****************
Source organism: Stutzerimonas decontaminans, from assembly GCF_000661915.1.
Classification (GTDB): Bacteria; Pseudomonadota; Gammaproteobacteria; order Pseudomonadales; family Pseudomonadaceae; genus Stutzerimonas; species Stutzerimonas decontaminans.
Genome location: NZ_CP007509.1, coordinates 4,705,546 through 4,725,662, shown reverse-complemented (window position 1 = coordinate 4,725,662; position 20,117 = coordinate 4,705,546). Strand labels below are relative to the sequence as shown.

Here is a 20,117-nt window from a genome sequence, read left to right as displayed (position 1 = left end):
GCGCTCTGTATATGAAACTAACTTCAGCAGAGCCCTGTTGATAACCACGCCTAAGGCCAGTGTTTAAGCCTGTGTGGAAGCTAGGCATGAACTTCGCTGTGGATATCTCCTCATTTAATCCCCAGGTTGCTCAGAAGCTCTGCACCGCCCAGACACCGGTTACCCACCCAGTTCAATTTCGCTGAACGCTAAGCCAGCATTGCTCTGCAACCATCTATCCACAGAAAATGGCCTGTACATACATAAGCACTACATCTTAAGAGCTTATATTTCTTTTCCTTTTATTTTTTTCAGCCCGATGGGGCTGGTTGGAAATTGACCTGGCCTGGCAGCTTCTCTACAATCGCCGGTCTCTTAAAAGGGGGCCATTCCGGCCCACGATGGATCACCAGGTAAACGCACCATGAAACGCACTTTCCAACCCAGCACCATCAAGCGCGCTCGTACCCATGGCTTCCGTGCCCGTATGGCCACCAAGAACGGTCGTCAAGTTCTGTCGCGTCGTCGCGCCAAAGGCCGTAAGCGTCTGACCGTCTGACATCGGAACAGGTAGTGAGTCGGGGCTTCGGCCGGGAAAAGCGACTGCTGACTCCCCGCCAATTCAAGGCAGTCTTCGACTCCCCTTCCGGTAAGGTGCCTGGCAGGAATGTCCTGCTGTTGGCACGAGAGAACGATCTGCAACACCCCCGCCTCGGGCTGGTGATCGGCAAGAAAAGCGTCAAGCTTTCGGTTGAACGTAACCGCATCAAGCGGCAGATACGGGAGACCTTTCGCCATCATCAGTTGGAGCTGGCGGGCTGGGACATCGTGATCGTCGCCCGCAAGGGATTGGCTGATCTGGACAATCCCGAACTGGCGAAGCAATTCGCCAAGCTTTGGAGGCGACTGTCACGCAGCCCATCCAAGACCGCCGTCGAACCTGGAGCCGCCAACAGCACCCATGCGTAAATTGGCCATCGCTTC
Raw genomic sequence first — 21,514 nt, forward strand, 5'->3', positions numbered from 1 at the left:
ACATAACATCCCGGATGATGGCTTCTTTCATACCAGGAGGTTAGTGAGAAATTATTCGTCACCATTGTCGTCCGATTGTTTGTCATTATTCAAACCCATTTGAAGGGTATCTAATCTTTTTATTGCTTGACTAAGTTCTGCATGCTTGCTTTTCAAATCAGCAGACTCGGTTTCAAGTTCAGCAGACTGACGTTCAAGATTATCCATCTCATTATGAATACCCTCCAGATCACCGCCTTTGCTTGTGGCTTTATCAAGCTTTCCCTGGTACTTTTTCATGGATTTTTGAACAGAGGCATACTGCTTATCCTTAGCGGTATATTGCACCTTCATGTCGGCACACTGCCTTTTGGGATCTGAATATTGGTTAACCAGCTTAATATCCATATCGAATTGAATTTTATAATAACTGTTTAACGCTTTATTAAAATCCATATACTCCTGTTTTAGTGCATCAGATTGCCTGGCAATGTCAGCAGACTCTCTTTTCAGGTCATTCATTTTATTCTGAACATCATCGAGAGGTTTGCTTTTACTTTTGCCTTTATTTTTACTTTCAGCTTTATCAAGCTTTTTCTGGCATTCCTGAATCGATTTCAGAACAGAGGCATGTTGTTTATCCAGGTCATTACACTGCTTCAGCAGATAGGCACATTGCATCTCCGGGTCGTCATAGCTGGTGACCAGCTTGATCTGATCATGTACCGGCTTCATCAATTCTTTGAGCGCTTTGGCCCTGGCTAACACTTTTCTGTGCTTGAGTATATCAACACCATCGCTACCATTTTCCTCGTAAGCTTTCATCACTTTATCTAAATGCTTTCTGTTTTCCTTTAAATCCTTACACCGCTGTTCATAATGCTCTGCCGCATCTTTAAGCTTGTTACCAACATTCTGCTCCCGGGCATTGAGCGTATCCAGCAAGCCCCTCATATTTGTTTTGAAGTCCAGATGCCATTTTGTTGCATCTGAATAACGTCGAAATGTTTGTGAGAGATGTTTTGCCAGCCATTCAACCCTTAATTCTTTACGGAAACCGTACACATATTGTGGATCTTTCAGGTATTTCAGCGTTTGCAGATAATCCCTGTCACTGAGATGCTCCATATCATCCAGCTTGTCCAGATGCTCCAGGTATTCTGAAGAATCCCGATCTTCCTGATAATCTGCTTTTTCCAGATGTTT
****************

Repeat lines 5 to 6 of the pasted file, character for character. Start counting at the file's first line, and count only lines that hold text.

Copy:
GCGCTCTGTATATGAAACTAACTTCAGCAGAGCCCTGTTGATAACCACGCCTAAGGCCAGTGTTTAAGCCTGTGTGGAAGCTAGGCATGAACTTCGCTGTGGATATCTCCTCATTTAATCCCCAGGTTGCTCAGAAGCTCTGCACCGCCCAGACACCGGTTACCCACCCAGTTCAATTTCGCTGAACGCTAAGCCAGCATTGCTCTGCAACCATCTATCCACAGAAAATGGCCTGTACATACATAAGCACTACATCTTAAGAGCTTATATTTCTTTTCCTTTTATTTTTTTCAGCCCGATGGGGCTGGTTGGAAATTGACCTGGCCTGGCAGCTTCTCTACAATCGCCGGTCTCTTAAAAGGGGGCCATTCCGGCCCACGATGGATCACCAGGTAAACGCACCATGAAACGCACTTTCCAACCCAGCACCATCAAGCGCGCTCGTACCCATGGCTTCCGTGCCCGTATGGCCACCAAGAACGGTCGTCAAGTTCTGTCGCGTCGTCGCGCCAAAGGCCGTAAGCGTCTGACCGTCTGACATCGGAACAGGTAGTGAGTCGGGGCTTCGGCCGGGAAAAGCGACTGCTGACTCCCCGCCAATTCAAGGCAGTCTTCGACTCCCCTTCCGGTAAGGTGCCTGGCAGGAATGTCCTGCTGTTGGCACGAGAGAACGATCTGCAACACCCCCGCCTCGGGCTGGTGATCGGCAAGAAAAGCGTCAAGCTTTCGGTTGAACGTAACCGCATCAAGCGGCAGATACGGGAGACCTTTCGCCATCATCAGTTGGAGCTGGCGGGCTGGGACATCGTGATCGTCGCCCGCAAGGGATTGGCTGATCTGGACAATCCCGAACTGGCGAAGCAATTCGCCAAGCTTTGGAGGCGACTGTCACGCAGCCCATCCAAGACCGCCGTCGAACCTGGAGCCGCCAACAGCACCCATGCGTAAATTGGCCATCGCTTC
Raw genomic sequence first — 21,514 nt, forward strand, 5'->3', positions numbered from 1 at the left: